Conceptual modelling of complex topics: ConML as an example / Modelado conceptual de temas complejos: ConML como ejemplo

Community member post by Cesar Gonzalez-Perez

Cesar Gonzalez-Perez (biography)

A Spanish version of this post is available

What are conceptual models? How can conceptual modelling effectively represent complex topics and assist communication among people from different backgrounds and disciplines?

This blog post describes ConML, which stands for “Conceptual Modelling Language”. ConML is a specific modelling language that was designed to allow researchers who are not expert in information technologies to create and develop their own conceptual models. It is useful for the humanities, social sciences and experimental sciences. Continue reading

Synthesis of knowledge about participatory modeling: How a group’s perceptions changed over time

Community member post by Rebecca Jordan

Rebecca Jordan (biography)

How do a group’s perceptions change over time, when members across a range of institutions are brought together at regular intervals to synthesize ideas? Synthesis centers have been established to catalyze more effective cross-disciplinary research on complex problems, as described in the blog post ‘Synthesis centers as critical research infrastructure‘, by Andrew Campbell.

I co-led a group synthesizing ideas about participatory modeling as one of the activities at the National Socio-Environmental Synthesis Center (SESYNC). We met in Annapolis, Maryland, USA, four times over three years for 3-4 days per meeting. Our task was to synthesize what is known about participatory modeling tools, processes, and outcomes, especially in environmental and natural resources management contexts. Continue reading

Knowledge mapping technologies

Community member post by Jack Park

Jack Park (biography)

How can you improve your thinking – alone or in a group? How can mapping ideas help you understand the relationships among them? How can mapping a conversation create a new reality for those involved?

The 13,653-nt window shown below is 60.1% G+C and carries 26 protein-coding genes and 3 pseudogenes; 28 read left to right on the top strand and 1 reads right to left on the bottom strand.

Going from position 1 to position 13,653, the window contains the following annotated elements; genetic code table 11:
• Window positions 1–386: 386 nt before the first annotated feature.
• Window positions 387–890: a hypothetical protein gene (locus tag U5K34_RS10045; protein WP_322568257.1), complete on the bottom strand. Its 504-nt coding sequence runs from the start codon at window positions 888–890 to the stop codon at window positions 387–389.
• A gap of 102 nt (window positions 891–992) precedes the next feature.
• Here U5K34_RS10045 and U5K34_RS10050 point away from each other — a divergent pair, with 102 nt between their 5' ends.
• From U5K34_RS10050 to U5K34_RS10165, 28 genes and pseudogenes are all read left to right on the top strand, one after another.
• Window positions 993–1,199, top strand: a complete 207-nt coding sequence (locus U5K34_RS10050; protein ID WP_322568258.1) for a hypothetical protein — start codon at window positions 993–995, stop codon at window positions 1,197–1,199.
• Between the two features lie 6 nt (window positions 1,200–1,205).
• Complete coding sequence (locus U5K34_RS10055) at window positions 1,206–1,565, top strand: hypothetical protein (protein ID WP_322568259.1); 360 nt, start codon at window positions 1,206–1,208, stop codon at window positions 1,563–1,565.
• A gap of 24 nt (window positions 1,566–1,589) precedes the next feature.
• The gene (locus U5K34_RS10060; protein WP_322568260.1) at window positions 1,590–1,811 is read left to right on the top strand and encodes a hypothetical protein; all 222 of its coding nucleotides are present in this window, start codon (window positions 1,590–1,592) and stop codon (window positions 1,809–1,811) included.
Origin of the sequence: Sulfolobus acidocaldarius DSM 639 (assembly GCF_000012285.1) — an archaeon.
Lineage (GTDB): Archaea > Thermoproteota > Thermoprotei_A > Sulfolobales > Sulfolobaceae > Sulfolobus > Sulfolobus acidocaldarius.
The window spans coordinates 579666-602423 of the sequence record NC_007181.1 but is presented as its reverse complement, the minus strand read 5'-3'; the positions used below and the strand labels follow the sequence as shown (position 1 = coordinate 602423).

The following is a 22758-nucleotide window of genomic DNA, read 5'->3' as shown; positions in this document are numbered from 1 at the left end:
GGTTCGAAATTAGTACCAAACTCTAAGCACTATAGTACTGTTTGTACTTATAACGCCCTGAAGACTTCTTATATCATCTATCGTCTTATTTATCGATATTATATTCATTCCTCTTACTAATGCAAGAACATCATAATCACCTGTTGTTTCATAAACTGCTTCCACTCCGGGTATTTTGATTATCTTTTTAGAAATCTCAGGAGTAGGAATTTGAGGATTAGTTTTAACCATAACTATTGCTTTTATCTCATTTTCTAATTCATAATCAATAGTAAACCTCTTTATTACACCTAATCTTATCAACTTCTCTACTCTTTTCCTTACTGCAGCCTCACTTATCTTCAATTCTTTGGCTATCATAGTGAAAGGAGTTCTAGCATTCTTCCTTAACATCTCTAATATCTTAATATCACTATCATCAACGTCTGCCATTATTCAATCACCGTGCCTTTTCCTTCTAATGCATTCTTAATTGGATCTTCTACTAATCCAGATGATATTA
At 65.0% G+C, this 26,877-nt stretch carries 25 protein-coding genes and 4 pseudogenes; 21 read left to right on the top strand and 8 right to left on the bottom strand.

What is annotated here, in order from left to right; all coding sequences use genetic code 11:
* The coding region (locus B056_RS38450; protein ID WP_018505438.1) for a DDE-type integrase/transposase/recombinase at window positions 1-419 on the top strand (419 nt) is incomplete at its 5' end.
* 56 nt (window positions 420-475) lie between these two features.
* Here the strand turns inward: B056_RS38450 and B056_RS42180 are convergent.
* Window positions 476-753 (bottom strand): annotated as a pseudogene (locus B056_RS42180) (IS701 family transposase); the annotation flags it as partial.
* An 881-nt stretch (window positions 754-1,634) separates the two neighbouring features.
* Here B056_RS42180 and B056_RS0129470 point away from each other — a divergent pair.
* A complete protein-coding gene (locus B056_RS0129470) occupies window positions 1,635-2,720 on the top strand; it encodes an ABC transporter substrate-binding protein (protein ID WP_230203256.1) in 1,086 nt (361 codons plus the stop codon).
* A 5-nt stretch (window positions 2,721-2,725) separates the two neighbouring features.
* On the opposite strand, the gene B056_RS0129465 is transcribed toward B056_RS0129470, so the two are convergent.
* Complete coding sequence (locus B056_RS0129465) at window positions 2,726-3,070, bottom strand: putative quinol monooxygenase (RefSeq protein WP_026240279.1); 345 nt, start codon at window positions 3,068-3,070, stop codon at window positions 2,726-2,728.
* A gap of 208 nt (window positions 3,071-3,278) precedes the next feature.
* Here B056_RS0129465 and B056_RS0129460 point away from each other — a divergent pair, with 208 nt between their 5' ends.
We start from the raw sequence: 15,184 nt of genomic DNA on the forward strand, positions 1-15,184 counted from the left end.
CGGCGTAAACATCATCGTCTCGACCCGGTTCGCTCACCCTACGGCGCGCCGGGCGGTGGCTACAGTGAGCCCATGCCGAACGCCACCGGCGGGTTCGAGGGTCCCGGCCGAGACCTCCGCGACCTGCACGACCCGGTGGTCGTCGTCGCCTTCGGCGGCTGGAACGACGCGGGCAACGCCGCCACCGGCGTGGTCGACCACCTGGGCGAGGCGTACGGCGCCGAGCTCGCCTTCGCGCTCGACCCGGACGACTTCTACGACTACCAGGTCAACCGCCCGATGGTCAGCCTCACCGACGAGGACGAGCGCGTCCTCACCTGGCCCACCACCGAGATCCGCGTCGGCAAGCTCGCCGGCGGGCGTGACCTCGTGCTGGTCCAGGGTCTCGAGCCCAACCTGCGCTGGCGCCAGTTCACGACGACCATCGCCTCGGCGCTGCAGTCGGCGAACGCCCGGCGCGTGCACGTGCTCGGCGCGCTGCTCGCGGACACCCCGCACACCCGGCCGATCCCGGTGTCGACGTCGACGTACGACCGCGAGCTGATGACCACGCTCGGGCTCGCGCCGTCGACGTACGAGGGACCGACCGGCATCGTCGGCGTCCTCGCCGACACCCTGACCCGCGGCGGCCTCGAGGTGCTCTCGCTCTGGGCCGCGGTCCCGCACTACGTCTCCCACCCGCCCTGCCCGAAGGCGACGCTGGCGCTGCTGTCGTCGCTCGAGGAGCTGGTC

In what follows, I draw on the work of Daniel Kahneman’s (2011) best-selling book Thinking, Fast and Slow, which explains how human thinking occurs at different speeds, from the very fast thinking associated with face-to-face conversation to the very slow thinking associated with assembling information resources into encyclopedias. I use those ideas in my descriptions of knowledge maps.

Three kinds of knowledge maps Continue reading

Learning through modeling

Community member post by Kirsten Kainz

Kirsten Kainz (biography)

How can co-creation communities use models – simple visual representations and/or sophisticated computer simulations – in ways that promote learning and improvement? Modeling techniques can serve to generate insights and correct misunderstandings. Are they equally as useful for fostering new learning and adaptation? Sterman (2006) argues that if new learning is to occur in complex systems then models must be subjected to testing. Model testing must, in turn, yield evidence that not only guides decision-making within the current model, but also feeds back evidence to improve existing models so that subsequent decisions can be based on new learning. Continue reading

Problem framing and co-creation

Community member post by Graeme Nicholas

Graeme Nicholas (biography)

How can people with quite different ways of ‘seeing’ and thinking about a problem discover and negotiate these differences?

A key element of co-creation is joint problem definition. However, problem definition is likely to be a matter of perspective, or a matter of how each person involved ‘frames’ the problem. Differing frames are inevitable when participants bring their differing expertise and experience to a problem. Methods and processes to support co-creation, then, need to manage the coming together of people with differing ways of framing the problem, so participants can contribute to joint problem definition. Continue reading